in the Island of Otaheité to Captain James Wilson, 16 March 1797

Greenwich, 19 September 2018

Matavai, 16 March 1797

The Cession of Matavai

by Robert Smirke, 1798. Oil painting commissioned by the Directors of the London Missionary Society.

Held at the National Maritime Museum, Greenwich since 2012 and on display in the Pacific Encounters Gallery since 2018.


Taking in oceans and continents in a few strides, it was hard not to feel at the centre of things as I walked onto ‘the Great Map’. Covering the floor of the observation deck at the UK’s National Maritime Museum, it reduces the globe to something that can be over-seen and over-stepped.

The museum in which it takes centre stage looks up towards the hill on which the Royal Observatory is perched – home of the Greenwich meridian and zero point for a reckoning of time. Rooted in one location, at the middle of the map, the museum is a ship of time, with deck-like galleries of public display and dark hold-like stores carrying vast cargoes into the future.

I was there for the gala opening of the museum’s Pacific Encounters gallery. On a raised platform at the north end of the map, a pair of dancers wearing fibre dance skirts with shells around their necks were performing, accompanied by drummers from Beats of Polynesia, a London based collective whose Twitter profile suggests they exist to ‘bring a taste of the Pacific islands to the United Kingdom & Europe’. 

It was 19 September 2018, but their performance recalled other times and other places. In particular, it made me think of a painting, recently hung in a gallery on the other side of the Great Map – The Cession of Matavai – as it is often known. Painted by the English painter Robert Smirke, it commemorates the arrival of the first group of British missionaries at Tahiti in 1797, intent on taking a taste of the UK & Europe, and in particular Protestant Christianity, to the heart of the Pacific.

But the European perspective that the painting provides was only ever one side of the story – illustrating some of the ways in which Pacific islands and Islanders have been imagined and visualised in Europe over the past 250 years. The new gallery formed part of the Endeavour Galleries project, named for the HMS Endeavour, a British Navy research vessel that left the British Isles in 1768 under the command of Captain James Cook.

The Endeavour’s main mission had been to observe the passage of Venus across the face of the sun at Tahiti, on the other side of the globe. The story of Cook’s voyages has been so frequently told that it has become part of the myth through which Britain has come to understand itself and its encounters with other parts of the world. The heroic tale of the son of a farm labourer, who through his own ability and hard work rose to command a ship, to literally put Australia on the map, and who in the end was murdered on a beach in Hawai’i, remains hard for us to escape.

However, in recent years statues to Captain Cook across the Pacific have been a focus for protests about colonialism and its contemporary legacies. On Thursday 1 July 2021, a Cook statue in Victoria on Vancouver Island was torn down and thrown into the harbour by protesters highlighting the ongoing mistreatment of indigenous women and children in contemporary Canada.1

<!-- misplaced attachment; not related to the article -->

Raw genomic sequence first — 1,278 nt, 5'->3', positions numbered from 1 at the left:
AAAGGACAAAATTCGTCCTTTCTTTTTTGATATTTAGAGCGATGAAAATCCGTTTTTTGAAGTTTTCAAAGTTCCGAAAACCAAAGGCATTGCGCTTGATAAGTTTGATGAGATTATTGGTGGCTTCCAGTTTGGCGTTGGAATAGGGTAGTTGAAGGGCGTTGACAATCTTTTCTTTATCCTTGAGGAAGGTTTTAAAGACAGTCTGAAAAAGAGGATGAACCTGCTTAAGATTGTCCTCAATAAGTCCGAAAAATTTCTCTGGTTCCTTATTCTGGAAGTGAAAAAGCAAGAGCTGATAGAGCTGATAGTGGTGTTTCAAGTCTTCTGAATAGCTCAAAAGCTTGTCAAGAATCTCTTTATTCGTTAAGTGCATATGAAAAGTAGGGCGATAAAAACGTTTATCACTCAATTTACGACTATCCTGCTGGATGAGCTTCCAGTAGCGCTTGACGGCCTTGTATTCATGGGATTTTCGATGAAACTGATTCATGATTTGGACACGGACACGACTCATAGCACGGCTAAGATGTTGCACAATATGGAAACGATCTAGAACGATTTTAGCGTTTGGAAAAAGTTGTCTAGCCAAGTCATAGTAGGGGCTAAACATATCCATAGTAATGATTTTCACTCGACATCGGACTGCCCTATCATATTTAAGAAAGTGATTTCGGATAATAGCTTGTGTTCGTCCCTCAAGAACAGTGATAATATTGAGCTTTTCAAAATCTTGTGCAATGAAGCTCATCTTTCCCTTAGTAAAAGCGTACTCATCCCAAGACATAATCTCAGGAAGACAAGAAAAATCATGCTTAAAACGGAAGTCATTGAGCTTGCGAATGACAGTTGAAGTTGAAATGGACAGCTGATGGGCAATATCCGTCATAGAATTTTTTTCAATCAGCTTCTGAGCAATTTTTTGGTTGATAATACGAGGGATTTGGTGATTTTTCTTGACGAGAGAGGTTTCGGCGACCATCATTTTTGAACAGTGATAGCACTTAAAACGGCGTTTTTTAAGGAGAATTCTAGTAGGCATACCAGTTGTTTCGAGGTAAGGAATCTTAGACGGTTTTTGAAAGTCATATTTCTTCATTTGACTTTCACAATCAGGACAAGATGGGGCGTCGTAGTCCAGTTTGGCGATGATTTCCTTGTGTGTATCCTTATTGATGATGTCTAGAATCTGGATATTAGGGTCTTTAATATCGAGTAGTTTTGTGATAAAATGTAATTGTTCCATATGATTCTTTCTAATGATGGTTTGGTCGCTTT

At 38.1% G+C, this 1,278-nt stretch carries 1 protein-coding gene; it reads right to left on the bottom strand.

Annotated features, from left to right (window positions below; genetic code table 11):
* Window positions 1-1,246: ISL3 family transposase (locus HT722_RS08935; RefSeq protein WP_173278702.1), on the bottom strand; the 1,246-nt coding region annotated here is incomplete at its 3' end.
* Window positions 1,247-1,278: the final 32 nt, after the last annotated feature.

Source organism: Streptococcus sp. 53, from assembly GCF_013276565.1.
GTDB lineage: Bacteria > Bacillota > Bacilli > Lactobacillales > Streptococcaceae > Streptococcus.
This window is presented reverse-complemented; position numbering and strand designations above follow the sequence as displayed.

We clearly need to unpack the processes by which white European men were fashioned into the heroes around which so many of the tales of colonial history came to be told. In trying to develop accounts of the past that are recognisable to the descendants of the colonised, as well as the colonisers – as well as those of us whose ancestors came from both sides of what can, at times, feel like an unbreachable historical antagonism – we need to de-centre these historical celebrities within the tales that we tell.

Disrupting what Ann-Laura Stoler has called familiar stories with predictable plots, our challenge is to find other ways of narrating the histories of encounter between Europe and other parts of the world. As an artefactual history, with its primary focus on the things through which relationships between Europeans and others were mediated, this work is an experimental attempt to respond to this challenge.

A couple of weeks before the gallery opening at Greenwich, I left my job as a curator at the Museum of Archaeology & Anthropology in Cambridge. The collection there includes a number of historic artefacts collected during Cook’s voyages that remain the celebrities of the collection. Regularly visited by researchers and loaned for exhibition around the world, their carbon footprint was significantly higher than mine in most of the years I worked at the museum, and in the anniversary year of 2018 in particular.

The Great Map

at the National Maritime Museum, Greenwich, London, UK. With thanks to

Screenshot of Tweet

about Beats of Polynesia performance. 16 second video available here